Almost half (49 per cent) of young Canadians in Grades 7-10 use instant messaging everyday. An additional 20 per cent use it several times a week.
(Source: Kids' Take On Media, Canadian Teachers' Federation, 2003)
Parents using IM to talk to their kids
Yes, believe it or not it’s true: parents can learn to use IM and many do to talk with their kids (even when they’re in the house together!). Parents report that the discussions with their teens are more constructive and less emotional when they take place with instant messaging.
Use instant messaging language for a school project
Be creative. Translate a Shakespearean dialogue into a IM conversation -- think Juliet talking to Romeo on instant messaging instead of from a balcony.
Using instant messaging to conduct an interview
Researching for a school assignment? Why not use instant messaging to set up an interview with an authority on the subject.
Protect your privacy when you register for IM software. Many instant messaging problems can be avoided if you are careful when you register. Some companies are very aggressive in trying to make you give out more personal information than you should, so it's a good idea to have an adult sit with you when you are registering. Make sure that your permission is required before anyone can add you to their IM list. And avoid those "personal profiles!"
Create a buddy list of people you know. Only let people join your IM list if you know them in the "real world." Some IM software have a "chat with friends around the world" option, but remember - these aren't friends, they're strangers who may harass you.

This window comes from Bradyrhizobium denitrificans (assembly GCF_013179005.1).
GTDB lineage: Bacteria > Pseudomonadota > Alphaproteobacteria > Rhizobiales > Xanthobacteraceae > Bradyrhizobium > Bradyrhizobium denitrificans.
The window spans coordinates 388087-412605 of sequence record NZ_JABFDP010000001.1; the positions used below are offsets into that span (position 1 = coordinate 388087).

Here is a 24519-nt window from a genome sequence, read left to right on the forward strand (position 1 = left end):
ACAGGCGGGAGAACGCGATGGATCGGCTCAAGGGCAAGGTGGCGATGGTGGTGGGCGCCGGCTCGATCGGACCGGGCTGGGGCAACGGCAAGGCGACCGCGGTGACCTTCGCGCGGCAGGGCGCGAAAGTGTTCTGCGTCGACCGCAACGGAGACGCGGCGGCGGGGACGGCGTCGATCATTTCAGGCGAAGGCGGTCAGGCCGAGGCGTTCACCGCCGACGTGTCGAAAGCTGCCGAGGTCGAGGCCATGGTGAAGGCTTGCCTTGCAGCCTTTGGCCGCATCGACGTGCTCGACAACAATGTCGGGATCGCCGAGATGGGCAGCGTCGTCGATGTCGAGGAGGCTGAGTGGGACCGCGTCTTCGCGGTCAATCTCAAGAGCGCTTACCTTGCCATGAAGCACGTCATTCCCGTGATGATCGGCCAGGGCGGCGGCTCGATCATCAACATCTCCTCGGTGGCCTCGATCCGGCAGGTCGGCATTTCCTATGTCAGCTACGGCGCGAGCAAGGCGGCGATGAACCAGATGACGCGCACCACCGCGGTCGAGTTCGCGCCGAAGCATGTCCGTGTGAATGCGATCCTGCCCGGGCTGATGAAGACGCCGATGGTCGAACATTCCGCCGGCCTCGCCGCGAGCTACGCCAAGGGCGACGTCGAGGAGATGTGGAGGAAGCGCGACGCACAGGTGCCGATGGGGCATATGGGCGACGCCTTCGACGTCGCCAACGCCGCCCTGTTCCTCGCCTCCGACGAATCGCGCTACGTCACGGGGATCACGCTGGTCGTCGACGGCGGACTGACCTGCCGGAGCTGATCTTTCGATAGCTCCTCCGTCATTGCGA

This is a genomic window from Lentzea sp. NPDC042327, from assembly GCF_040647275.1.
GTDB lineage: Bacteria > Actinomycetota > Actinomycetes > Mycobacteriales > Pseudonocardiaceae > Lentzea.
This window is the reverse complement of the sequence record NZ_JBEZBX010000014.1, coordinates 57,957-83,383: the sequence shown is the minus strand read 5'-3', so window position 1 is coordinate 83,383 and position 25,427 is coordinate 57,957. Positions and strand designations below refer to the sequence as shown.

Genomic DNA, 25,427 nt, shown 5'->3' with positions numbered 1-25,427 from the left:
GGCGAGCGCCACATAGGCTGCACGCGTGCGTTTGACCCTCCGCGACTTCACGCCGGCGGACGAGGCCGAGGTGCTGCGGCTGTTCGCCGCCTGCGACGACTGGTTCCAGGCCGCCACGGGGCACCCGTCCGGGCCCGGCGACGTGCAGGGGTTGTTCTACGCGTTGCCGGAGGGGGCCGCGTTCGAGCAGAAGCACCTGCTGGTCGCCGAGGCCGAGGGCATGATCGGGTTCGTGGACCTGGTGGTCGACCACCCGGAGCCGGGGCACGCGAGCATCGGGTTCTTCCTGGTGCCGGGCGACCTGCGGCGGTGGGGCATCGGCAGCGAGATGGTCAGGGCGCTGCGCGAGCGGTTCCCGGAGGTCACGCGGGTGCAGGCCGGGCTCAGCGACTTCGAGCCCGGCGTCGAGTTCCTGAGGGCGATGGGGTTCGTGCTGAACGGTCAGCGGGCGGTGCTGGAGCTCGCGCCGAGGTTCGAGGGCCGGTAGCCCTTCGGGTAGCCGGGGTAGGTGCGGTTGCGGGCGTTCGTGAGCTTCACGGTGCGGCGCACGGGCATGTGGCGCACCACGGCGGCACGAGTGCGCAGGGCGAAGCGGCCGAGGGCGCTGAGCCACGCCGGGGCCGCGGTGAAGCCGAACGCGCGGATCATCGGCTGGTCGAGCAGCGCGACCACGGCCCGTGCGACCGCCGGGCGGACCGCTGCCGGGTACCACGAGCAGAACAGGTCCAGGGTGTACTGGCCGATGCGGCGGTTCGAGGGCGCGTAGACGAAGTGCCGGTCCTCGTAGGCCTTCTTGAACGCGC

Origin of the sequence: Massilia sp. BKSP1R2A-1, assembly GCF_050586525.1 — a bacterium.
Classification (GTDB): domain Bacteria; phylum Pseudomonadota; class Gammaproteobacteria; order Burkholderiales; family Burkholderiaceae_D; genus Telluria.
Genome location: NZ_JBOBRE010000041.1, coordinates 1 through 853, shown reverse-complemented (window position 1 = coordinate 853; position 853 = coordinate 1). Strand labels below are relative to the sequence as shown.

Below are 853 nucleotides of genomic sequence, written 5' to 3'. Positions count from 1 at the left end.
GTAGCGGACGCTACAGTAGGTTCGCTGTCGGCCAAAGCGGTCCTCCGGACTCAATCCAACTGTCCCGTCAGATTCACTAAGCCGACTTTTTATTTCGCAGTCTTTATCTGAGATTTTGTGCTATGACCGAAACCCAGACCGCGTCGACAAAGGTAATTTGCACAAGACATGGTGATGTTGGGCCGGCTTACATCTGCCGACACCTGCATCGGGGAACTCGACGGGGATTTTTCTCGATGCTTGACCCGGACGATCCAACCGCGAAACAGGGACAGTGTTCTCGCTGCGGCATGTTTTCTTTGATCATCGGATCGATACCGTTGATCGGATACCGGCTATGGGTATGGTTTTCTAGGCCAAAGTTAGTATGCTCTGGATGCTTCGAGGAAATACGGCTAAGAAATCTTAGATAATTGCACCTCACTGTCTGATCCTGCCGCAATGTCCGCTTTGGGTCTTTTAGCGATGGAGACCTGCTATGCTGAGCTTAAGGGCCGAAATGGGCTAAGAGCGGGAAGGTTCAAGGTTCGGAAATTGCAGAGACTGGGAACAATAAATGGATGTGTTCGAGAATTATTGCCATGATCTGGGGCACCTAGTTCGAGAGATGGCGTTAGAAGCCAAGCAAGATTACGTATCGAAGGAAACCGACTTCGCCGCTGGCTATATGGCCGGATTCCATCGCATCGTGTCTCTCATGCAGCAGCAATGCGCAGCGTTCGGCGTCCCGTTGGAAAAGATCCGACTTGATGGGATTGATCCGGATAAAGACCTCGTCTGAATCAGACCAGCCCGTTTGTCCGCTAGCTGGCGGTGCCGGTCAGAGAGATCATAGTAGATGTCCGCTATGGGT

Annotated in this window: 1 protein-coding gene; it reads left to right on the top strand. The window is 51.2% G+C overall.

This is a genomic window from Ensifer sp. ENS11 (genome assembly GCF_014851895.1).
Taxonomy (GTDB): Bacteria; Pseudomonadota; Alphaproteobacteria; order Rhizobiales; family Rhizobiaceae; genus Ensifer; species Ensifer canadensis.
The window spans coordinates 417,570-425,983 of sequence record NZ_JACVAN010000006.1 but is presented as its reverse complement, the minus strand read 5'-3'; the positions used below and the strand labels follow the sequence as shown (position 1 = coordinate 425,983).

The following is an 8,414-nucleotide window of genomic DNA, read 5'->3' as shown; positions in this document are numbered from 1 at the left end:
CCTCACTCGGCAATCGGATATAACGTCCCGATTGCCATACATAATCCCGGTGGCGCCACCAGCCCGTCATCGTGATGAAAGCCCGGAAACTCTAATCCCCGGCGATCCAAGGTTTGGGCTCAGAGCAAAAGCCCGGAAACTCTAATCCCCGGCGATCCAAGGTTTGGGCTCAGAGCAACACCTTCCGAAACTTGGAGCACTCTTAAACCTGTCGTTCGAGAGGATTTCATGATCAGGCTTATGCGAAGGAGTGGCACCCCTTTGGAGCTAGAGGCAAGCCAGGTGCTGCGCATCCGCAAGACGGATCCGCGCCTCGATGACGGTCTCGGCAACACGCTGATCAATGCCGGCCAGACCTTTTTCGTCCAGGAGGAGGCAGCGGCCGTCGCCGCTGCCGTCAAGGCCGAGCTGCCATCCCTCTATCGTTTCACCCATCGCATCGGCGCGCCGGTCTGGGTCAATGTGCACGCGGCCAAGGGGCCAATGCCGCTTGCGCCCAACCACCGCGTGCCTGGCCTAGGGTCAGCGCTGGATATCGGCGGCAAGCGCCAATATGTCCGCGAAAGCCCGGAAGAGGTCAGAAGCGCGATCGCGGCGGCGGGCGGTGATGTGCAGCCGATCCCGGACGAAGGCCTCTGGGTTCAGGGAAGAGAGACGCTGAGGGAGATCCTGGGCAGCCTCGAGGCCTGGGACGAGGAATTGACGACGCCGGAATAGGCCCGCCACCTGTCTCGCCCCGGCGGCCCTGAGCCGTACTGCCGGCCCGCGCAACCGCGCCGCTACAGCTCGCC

Be careful, IM software makes it very easy for strangers to request to be on your buddy list. In fact, the program's default is to let them automatically join your contact list, making it very easy by clicking the 'ok' button.
Use IM software that doesn't offer access to chat rooms. Many IM programs have access to chat rooms that aren't suitable for kids and teens. Some programs link to chat rooms right on the opening screen, even if you have said "no" to the chat option when registering. To avoid this problem, check your IM program carefully to make sure you can "opt out" of chat options.
Don't share your IM username and password with anyone - even friends. Often kids will share their IM passwords with friends, who then misuse their accounts. Choose passwords that can't be easily guessed by others. Random combinations of letters and numbers offer the best protection against password theft.
Report spam to the instant messaging service provider. Even if you have set your IM program to only accept messages from people on your contact list, you may still receive junk mail or even pornographic spam. Use the "Ignore" function to block the sender and then report the spam to your IM service provider.
Disable any file-sharing options. Most IM programs offer a file-sharing option that allows users to download files to your computer's hard drive. Serious viruses can be sent to your computer this way. If you really want to be able to receive files from friends, make sure that the file sharing settings are set so that files can't be downloaded to your computer without your permission.
Instant messaging can be lots of fun, but sometimes the jokes and humour in your messages can fall flat. Online conversations are different from real-world conversations. Kids will use slang like LOL (laughing out loud) or smilies : ) to show they are joking, but even with these indicators, problems can occur. Because the person you are instant messaging can't see your face or hear your tone of voice it's easy for jokes to be misunderstood - especially if you're using putdowns or insults as humour.
Problems can also occur if you:
Think about it... Have you or your friends encountered any of these problems? Netiquette is a word that's used to describe good manners on the Net. What netiquette rules would you suggest to your friends to prevent problems like these from happening in instant messaging?